Deans, Kevin Alexander
Psychosocial and biological determinants of ill health in relation to deprivation.
PhD thesis, University of Glasgow.
Full text available as:
Despite public health campaigns and improvements in healthcare, socioeconomic gradients in health and life expectancy persist, and in many cases are becoming more marked – the gradient in coronary heart disease being a prime example. Classic cardiovascular risk factors (e.g. smoking, cholesterol and blood pressure) only partially explain the deprivation effect, and attempts to narrow the health gap by focussing on such risk factors do not appear to be succeeding. There also appear to be socioeconomic differences in uptake of healthy lifestyle advice. The work described in this thesis aimed to expand current understanding of the deprivation-based gap in health and life expectancy, focussing particularly on the socioeconomic gradient in cardiovascular risk.
Using a cross-sectional, population-based study design based in the Greater Glasgow area,
666 participants were selected on the basis of area-level social deprivation (Scottish Index for Multiple Deprivation ranking). The study was designed to include approximately equal numbers from most deprived and least deprived areas; equal numbers of male and female participants and equal numbers of participants from each age group studied (35-44; 45-54 and 55-64 years). Participants completed an extensive questionnaire on health, lifestyle and early life experiences. Anthropometric measures (height, leg length, weight, waist, hip and thigh circumferences) were recorded. Blood pressure, heart rate and parameters of lung function (Forced Expiratory Volume in 1 second [FEV1] and Forced Vital Capacity [FVC]) were recorded. Psychological assessments (General Health Questionnaire-28, Generalised Self-Efficacy Scale, Sense of Coherence Scale, Beck Hopelessness Scale, Eysenck Personality Scale and Rosenberg Self-Esteem Scale) and assessments of cognitive function (Auditory Verbal Learning Test, Choice Reaction Time and Stroop Test) were undertaken. Fasting blood samples were obtained for classic and emerging cardiovascular risk factors including lipid profile, glucose, insulin, leptin, adiponectin, C-reactive protein, interleukin-6, soluble intercellular adhesion molecule-1, von Willebrand Factor, fibrinogen, D-dimer and tissue plasminogen activator antigen. Carotid ultrasound assessment of intima-media thickness (cIMT), plaque score and arterial stiffness was performed.
Total and low density lipoprotein cholesterol were significantly higher in the least deprived group (both p<0.0001). Triglycerides were higher and high density lipoprotein cholesterol lower in the most deprived group (both p<0.0001). Fasting glucose, insulin and leptin were higher in the most deprived group. C-reactive protein, interleukin-6 and soluble intercellular adhesion molecule-1 were higher in the most deprived group (all p<0.0001). Von Willebrand factor, fibrinogen and D-dimer were higher in the most deprived group. Age- and sex-adjusted cIMT was significantly higher in the most deprived group, but on subgroup analysis this difference was only apparent in the highest age tertile in males (>56.3 years). Plaque score showed a much more highly significant deprivation difference in the group as a whole (p<0.0001). No differences in parameters of arterial stiffness were found between the most deprived and least deprived groups. Neither adjustment for classic nor emerging cardiovascular risk factors, either alone or in combination, abolished the area-level deprivation-based difference in plaque presence or cIMT. Adjustment for early life markers of socioeconomic status in addition to classic cardiovascular risk factors abolished the deprivation-based difference in plaque presence. Further associations between early life factors and health outcomes were noted: lung function (FEV1) and cognitive performance appeared to be influenced by father’s occupation, whether the parents/guardians were owner-occupiers or tenants, and by degree of overcrowding; cIMT was modestly related to father’s occupation and carotid plaque was related strongly to father’s occupation and parental home status. Socioeconomic differences were noted in the impact of personality in determining mental wellbeing, and also in relation to the health behaviours of fruit and vegetable consumption and smoking cessation.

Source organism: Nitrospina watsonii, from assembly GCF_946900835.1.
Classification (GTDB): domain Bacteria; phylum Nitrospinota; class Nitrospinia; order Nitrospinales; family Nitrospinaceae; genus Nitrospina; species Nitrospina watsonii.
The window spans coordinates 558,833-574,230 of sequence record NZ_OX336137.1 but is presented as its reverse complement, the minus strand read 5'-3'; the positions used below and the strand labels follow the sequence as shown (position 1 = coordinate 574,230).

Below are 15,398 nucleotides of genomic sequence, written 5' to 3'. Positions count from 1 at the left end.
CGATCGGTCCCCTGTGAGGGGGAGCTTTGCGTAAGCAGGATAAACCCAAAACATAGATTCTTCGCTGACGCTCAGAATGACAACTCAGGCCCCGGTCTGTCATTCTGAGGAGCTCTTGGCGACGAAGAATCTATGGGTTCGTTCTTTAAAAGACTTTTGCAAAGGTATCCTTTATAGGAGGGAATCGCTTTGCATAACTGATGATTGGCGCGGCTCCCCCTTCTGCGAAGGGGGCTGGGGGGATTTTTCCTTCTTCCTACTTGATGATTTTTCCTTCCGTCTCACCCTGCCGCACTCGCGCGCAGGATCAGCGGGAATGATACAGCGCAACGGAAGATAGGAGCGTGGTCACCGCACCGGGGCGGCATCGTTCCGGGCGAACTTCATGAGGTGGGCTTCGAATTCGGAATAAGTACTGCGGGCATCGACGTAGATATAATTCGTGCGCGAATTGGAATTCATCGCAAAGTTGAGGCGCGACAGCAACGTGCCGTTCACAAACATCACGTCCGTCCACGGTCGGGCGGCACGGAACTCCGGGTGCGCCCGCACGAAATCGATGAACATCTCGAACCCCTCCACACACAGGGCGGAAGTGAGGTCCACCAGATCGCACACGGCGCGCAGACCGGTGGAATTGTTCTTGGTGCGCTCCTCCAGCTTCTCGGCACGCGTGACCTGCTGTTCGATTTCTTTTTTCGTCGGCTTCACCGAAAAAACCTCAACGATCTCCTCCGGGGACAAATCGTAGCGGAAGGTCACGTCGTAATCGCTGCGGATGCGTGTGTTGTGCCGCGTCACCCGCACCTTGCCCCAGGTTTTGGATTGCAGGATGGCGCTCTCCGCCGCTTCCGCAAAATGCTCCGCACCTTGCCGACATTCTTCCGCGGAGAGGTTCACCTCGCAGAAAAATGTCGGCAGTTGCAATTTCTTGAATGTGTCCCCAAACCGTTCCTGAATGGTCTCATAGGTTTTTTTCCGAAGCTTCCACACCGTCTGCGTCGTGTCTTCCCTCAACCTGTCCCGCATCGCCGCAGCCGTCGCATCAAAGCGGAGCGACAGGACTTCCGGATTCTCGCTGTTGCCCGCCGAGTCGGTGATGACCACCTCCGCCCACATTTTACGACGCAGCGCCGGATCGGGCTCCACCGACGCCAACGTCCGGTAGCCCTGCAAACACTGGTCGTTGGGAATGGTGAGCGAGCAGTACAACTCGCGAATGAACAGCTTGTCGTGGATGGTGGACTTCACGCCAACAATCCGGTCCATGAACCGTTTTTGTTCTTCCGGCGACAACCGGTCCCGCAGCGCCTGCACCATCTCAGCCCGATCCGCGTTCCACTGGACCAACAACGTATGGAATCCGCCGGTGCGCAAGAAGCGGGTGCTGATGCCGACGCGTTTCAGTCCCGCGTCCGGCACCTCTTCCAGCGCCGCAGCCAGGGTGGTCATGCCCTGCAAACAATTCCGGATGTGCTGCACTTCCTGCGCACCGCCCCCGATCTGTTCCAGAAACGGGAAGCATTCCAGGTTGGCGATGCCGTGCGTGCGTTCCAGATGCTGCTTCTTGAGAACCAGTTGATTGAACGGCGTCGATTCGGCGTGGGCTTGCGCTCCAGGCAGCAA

The relationship between social deprivation and health is complex and multifactorial and appears to involve the interplay of early life factors, biological mediators, psychological parameters such as personality and cognitive function, health behaviours and outcomes such as atherosclerosis. Approaches aiming to narrow the deprivation gap in health will need to be designed to take into account this complexity, addressing factors such as early life experiences and personality, as well as the more classically recognised factors such as smoking, cholesterol and blood pressure, if they are to have a chance of succeeding in improving the health of those most in need.
Actions (login required)